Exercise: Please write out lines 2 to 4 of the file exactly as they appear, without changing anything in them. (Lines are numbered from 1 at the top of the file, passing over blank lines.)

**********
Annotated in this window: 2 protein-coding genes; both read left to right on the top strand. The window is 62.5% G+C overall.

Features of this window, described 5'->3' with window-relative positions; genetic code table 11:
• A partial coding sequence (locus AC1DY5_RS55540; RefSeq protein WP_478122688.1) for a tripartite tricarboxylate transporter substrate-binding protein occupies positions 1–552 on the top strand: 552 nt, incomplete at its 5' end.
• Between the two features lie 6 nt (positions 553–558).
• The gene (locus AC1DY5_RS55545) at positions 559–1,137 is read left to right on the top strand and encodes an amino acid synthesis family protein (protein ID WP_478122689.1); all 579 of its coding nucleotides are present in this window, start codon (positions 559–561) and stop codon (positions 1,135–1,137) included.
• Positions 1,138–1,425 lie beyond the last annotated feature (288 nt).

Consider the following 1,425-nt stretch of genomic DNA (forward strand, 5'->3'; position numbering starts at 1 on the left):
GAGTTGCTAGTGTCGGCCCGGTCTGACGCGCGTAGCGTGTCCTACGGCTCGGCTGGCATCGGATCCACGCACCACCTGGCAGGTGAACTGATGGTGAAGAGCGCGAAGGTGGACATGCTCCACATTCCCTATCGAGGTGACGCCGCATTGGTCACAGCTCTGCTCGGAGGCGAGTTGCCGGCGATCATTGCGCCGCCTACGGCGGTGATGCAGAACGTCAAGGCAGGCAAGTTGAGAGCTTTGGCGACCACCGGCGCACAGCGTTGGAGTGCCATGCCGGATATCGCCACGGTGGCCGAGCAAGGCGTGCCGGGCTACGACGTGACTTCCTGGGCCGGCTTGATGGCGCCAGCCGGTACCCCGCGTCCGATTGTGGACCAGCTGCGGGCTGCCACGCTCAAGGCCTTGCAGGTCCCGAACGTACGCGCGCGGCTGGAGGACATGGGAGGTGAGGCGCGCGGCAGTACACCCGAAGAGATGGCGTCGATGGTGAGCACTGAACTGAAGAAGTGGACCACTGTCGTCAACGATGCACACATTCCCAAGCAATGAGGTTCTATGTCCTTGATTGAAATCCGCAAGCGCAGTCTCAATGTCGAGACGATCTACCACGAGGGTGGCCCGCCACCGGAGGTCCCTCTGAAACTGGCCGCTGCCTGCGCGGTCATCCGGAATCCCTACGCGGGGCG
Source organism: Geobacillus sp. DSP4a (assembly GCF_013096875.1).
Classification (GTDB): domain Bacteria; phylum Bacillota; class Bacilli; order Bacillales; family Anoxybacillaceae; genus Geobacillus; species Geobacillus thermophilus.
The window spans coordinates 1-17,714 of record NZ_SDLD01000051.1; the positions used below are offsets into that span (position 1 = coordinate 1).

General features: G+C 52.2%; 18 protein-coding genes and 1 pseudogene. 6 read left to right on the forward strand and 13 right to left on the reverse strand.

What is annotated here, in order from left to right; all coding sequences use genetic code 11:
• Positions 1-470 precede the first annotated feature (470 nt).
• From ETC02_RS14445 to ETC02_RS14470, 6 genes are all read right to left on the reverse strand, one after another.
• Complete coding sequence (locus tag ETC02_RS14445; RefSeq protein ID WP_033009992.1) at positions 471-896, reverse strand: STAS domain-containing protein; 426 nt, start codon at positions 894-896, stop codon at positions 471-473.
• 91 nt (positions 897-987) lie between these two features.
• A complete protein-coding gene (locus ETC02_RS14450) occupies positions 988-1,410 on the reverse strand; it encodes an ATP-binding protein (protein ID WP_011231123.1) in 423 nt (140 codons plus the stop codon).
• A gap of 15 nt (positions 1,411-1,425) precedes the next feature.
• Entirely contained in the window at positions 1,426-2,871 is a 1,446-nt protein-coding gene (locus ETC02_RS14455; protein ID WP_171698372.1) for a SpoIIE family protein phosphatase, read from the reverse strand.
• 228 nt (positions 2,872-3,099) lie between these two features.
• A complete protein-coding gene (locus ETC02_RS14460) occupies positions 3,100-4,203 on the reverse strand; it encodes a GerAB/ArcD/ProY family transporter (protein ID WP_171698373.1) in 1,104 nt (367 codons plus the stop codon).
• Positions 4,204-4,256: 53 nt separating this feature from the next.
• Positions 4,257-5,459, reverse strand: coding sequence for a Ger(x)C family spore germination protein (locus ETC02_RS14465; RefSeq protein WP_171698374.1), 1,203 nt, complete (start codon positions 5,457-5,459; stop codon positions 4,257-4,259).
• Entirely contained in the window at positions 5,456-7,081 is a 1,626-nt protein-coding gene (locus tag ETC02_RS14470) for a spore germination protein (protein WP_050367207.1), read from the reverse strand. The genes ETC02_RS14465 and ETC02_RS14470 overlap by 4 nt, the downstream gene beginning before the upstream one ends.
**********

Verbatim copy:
Features of this window, described 5'->3' with window-relative positions; genetic code table 11:
• A partial coding sequence (locus AC1DY5_RS55540; RefSeq protein WP_478122688.1) for a tripartite tricarboxylate transporter substrate-binding protein occupies positions 1–552 on the top strand: 552 nt, incomplete at its 5' end.
• Between the two features lie 6 nt (positions 553–558).